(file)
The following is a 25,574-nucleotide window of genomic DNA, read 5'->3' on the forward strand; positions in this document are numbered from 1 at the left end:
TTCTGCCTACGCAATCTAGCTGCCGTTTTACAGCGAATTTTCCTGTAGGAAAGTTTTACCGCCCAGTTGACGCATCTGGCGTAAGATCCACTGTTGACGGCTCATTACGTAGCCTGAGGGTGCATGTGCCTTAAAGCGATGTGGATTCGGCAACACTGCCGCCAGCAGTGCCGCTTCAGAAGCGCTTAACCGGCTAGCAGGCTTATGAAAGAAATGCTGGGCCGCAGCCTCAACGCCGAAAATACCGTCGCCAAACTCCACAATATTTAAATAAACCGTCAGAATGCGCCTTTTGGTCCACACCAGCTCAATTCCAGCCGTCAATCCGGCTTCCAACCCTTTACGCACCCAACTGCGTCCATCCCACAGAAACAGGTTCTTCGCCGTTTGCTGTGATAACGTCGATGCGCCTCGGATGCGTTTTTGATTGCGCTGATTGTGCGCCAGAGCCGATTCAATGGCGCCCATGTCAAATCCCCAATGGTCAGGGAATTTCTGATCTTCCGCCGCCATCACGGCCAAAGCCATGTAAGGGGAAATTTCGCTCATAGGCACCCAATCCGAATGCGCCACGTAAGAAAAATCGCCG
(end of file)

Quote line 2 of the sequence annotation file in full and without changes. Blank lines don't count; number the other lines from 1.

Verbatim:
TTCTGCCTACGCAATCTAGCTGCCGTTTTACAGCGAATTTTCCTGTAGGAAAGTTTTACCGCCCAGTTGACGCATCTGGCGTAAGATCCACTGTTGACGGCTCATTACGTAGCCTGAGGGTGCATGTGCCTTAAAGCGATGTGGATTCGGCAACACTGCCGCCAGCAGTGCCGCTTCAGAAGCGCTTAACCGGCTAGCAGGCTTATGAAAGAAATGCTGGGCCGCAGCCTCAACGCCGAAAATACCGTCGCCAAACTCCACAATATTTAAATAAACCGTCAGAATGCGCCTTTTGGTCCACACCAGCTCAATTCCAGCCGTCAATCCGGCTTCCAACCCTTTACGCACCCAACTGCGTCCATCCCACAGAAACAGGTTCTTCGCCGTTTGCTGTGATAACGTCGATGCGCCTCGGATGCGTTTTTGATTGCGCTGATTGTGCGCCAGAGCCGATTCAATGGCGCCCATGTCAAATCCCCAATGGTCAGGGAATTTCTGATCTTCCGCCGCCATCACGGCCAAAGCCATGTAAGGGGAAATTTCGCTCATAGGCACCCAATCCGAATGCGCCACGTAAGAAAAATCGCCG